Dissenting report – Australian Greens
The Australian Pesticides and Veterinary Medicines Authority (APVMA) has
only just gained the legislative triggers it needs to systematically review and
quickly remove highly hazardous and unmanageable pesticides from the market if
they fail to meet today’s scientific and regulatory standards, making way for
safer, greener pesticides.
It is extremely disappointing that these important and long overdue
amendments due to come into effect in July are being unwound. The re-approval
and re-registration scheme would ensure Australia finally undertook a
systematic review of its ag-vet chemical inventory, many of which have never
been subject to contemporary risk assessment and are not considered safe by
any modern measure, yet persist in our community.
Legislated risk-based re-registration schemes operate in the USA, Canada
and the European Union. The key focus of re-registration in these jurisdictions
is to ensure older pesticides on the market are subjected to the same standards
applied to pesticides registered today.
Australia has a problem and the re-registration scheme is designed to
fix it. Australia has hundreds of pesticides that were ‘grandfathered’ into the
National Registration Scheme that have never been risk assessed. These products
are sold and used today and the risks they pose to the community, the
environment and trade have never been quantified and the risk management
strategies needed to control their negative impacts have not been specified.
Without re-registration, the APVMA will continue to operate in much the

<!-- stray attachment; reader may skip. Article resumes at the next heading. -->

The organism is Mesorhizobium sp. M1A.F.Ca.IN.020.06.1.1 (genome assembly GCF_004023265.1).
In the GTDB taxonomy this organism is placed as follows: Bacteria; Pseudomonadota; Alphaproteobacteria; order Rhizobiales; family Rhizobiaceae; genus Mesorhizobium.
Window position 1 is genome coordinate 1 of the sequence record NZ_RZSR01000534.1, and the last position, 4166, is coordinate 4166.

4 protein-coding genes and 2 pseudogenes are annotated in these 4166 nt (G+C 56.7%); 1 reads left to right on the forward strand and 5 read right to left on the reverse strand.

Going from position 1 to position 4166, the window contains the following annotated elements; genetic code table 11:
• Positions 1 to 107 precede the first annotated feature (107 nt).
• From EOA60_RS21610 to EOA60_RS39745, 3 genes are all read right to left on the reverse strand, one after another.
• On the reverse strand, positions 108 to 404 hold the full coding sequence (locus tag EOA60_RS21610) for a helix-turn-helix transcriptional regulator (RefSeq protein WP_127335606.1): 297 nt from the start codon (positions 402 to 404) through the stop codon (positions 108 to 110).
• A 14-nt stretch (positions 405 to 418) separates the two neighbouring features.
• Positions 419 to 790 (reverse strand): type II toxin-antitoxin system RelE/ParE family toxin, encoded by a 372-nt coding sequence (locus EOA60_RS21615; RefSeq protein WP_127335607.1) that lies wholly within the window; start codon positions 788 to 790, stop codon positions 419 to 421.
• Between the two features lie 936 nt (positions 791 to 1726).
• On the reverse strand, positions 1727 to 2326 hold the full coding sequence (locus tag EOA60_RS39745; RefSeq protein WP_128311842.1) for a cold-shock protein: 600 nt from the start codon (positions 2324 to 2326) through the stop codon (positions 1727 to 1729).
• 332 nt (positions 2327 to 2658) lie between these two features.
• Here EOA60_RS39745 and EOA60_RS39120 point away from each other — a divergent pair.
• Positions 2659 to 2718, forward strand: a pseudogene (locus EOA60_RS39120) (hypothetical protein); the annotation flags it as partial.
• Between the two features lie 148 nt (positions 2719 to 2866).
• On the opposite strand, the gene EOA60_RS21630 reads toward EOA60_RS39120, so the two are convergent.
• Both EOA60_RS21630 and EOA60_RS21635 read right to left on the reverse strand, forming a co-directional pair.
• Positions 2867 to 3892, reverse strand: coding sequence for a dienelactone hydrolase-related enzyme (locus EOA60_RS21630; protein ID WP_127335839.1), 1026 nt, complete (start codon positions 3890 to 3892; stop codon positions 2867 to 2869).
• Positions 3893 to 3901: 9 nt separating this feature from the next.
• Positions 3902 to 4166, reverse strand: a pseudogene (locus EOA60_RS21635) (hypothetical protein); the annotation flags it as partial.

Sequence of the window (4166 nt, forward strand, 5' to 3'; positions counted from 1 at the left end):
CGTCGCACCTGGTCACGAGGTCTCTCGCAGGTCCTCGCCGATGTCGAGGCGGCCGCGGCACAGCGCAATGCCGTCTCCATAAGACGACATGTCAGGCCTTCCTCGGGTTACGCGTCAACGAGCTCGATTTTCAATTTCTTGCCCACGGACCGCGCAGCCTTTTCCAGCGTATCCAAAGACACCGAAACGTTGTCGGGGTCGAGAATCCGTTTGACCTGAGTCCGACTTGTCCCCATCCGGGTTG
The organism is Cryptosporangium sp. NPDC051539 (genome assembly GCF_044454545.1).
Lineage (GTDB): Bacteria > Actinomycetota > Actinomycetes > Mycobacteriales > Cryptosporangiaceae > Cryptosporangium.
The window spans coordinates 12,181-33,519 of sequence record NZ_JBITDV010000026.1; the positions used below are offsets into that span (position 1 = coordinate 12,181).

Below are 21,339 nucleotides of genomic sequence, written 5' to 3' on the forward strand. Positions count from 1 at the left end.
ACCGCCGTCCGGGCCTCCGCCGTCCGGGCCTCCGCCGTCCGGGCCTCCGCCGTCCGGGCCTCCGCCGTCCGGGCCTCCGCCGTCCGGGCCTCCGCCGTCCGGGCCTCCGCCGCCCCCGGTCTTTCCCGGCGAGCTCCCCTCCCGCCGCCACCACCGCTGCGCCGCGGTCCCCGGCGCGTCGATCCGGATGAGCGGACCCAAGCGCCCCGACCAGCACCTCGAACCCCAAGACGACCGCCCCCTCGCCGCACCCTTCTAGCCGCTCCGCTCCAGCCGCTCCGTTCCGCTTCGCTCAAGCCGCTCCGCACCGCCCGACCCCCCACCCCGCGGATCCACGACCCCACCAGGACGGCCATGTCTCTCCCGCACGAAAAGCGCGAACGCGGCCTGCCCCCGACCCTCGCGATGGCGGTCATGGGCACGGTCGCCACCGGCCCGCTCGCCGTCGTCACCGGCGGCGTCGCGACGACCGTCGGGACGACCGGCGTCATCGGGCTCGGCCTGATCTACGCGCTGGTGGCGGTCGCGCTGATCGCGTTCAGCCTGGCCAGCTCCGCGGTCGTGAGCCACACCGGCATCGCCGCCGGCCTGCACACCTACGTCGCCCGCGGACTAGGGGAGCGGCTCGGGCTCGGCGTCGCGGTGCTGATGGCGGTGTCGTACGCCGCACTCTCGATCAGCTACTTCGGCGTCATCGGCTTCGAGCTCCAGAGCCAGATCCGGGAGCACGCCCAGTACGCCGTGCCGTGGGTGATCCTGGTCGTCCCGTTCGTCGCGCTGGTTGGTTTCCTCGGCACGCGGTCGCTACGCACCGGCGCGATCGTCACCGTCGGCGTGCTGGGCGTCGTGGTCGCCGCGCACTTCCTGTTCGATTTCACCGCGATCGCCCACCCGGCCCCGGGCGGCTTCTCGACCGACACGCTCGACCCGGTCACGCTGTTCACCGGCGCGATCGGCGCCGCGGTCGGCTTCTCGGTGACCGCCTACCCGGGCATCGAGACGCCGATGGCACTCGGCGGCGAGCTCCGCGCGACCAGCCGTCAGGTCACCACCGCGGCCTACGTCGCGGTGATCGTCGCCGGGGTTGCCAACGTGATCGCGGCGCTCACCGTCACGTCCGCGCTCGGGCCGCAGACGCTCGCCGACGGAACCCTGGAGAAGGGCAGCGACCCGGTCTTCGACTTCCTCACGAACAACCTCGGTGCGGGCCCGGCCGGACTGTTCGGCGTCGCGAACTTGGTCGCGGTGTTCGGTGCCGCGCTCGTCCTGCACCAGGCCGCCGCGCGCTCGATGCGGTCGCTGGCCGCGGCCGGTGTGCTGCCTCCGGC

same way it always has with respect to chemical reviews and the fundamental
problem of inadequately assessed pesticides remaining on the market will not be
The APVMA has a poor track record with its chemical review program with
many high risk pesticides under review for 10-15 years without adequate action
being taken to mitigate risks, or indeed remove pesticides from use that are
clearly just too dangerous.
Without a re-registration scheme, the APVMA has only an ad hoc approach
to chemical review. There is no rationale in what ends up on the chemical
review list and no guarantee that regulatory effort will be focused in on the
pesticides of greatest risk.
According to the submission to the Senate Rural and Regional Affairs and
Transport Legislation Committee Inquiry by the Queensland Government (the
control of use regulator):
The general concept of re-registration and re-approval has
merit and is utilised by many overseas regulators as a way of ensuring that
agvet chemicals have been approved by modern risk assessment principles. In
Australia, there are a large number of uses if agvet chemical products that
were approved by the registration system of the States and Territories, prior
to the formation of the APVMA that have not been reassessed by modern risk
One of the great promises of national registration was that
the ‘grandfathered’ products would be re-assessed. There has been limited
progress in re-assessing the uses of these products under the APVMA Chemical
The re-approval and re-registration scheme does not undermine a
risk-based regulatory scheme - it enhances it. The current situation saw
hundreds of products permitted to be on the market without ever having been
risk-assessed to contemporary standards, and they’re not likely to be under the
Governments proposed ad hoc approach, this isn’t a rigorous science-based risk
assessment scheme; it’s hit and miss regulation.